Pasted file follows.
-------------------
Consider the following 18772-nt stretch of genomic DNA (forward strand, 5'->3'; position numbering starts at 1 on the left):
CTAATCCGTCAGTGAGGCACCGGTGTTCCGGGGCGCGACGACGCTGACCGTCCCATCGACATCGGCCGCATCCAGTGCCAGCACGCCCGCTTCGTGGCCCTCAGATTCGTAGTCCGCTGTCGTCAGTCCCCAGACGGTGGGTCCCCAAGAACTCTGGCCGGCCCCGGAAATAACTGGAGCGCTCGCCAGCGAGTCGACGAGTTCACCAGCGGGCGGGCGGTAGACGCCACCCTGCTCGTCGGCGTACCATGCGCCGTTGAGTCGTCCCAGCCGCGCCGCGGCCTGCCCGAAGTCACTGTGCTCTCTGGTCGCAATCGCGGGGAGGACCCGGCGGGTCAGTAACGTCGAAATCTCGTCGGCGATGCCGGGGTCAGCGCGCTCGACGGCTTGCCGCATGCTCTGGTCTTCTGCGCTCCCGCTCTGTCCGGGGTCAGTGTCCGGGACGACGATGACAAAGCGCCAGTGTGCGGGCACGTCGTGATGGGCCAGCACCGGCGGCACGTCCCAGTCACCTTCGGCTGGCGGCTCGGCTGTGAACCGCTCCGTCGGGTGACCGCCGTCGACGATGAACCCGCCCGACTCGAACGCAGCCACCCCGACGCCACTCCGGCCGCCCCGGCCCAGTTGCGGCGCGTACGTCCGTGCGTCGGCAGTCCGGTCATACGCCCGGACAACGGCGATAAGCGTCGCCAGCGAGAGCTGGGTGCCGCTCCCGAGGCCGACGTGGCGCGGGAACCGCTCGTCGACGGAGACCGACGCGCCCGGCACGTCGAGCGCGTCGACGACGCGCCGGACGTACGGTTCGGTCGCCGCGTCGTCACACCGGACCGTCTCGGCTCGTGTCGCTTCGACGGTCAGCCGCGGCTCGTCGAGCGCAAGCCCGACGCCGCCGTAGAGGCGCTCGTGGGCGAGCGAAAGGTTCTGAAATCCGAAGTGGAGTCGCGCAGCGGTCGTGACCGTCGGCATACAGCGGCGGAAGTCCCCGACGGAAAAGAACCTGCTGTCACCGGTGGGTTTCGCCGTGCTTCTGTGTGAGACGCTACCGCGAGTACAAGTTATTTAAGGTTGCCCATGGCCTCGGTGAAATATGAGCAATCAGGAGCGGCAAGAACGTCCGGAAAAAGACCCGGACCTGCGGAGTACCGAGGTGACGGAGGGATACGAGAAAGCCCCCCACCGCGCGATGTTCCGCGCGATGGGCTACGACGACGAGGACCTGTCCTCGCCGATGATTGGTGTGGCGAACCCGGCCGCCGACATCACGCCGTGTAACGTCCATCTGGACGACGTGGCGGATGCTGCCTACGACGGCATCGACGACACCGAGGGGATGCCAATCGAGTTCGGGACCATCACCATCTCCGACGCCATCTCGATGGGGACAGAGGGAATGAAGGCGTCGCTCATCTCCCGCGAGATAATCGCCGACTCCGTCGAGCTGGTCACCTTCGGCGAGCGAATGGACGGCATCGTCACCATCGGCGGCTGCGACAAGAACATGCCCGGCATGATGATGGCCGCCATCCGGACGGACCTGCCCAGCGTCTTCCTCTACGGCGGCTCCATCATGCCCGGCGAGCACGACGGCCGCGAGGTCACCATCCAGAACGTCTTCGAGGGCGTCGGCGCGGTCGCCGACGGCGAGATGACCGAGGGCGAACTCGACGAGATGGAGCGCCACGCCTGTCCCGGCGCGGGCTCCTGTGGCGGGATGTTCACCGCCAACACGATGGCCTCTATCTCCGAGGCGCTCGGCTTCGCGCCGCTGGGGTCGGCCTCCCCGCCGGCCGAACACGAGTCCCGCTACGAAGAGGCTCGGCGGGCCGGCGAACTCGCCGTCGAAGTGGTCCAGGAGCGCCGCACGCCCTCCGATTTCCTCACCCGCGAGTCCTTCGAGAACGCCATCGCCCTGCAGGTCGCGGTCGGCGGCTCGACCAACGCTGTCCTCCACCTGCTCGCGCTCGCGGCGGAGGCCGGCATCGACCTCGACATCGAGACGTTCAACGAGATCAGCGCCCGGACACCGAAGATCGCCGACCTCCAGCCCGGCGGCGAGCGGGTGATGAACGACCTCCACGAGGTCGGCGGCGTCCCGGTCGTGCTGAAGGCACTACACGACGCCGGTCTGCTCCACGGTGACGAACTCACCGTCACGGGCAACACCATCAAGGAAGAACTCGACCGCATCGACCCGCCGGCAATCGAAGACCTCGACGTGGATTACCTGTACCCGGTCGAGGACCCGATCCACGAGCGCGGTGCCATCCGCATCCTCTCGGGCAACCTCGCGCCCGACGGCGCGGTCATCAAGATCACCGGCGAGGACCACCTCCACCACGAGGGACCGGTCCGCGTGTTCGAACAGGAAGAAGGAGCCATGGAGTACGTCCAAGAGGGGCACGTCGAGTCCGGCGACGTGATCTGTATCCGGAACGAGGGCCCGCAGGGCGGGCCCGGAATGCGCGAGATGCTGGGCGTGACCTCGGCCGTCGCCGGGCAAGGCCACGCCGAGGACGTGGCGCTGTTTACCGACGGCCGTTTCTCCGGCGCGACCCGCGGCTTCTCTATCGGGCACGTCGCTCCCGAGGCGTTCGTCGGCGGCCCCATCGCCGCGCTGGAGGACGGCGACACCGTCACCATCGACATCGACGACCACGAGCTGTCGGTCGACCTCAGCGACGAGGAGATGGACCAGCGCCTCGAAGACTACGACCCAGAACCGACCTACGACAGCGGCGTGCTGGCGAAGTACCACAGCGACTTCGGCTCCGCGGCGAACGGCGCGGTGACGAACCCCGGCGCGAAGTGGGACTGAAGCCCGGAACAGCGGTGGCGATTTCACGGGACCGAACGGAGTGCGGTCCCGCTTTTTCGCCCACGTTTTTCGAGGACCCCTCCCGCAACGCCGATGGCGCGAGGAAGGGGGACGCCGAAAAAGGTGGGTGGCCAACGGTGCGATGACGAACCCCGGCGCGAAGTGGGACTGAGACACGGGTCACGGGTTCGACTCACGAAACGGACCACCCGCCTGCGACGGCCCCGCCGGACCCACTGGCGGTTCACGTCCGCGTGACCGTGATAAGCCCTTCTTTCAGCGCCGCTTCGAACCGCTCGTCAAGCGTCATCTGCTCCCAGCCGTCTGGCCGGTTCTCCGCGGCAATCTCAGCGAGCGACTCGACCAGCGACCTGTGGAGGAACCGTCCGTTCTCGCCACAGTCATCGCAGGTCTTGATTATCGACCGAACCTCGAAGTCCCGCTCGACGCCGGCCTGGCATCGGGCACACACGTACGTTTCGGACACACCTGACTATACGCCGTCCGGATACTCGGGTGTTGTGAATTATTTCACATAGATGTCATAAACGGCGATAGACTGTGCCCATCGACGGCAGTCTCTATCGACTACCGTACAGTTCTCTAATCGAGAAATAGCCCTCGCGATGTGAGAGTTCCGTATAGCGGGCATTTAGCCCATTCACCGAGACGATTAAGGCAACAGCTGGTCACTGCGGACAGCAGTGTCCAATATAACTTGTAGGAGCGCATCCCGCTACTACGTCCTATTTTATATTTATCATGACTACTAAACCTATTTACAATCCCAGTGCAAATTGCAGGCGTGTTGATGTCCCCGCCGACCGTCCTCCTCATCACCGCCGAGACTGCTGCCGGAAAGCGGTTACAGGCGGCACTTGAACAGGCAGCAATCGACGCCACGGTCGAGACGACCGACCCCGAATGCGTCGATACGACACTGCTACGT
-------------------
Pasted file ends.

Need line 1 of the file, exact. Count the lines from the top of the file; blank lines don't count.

Consider the following 18772-nt stretch of genomic DNA (forward strand, 5'->3'; position numbering starts at 1 on the left):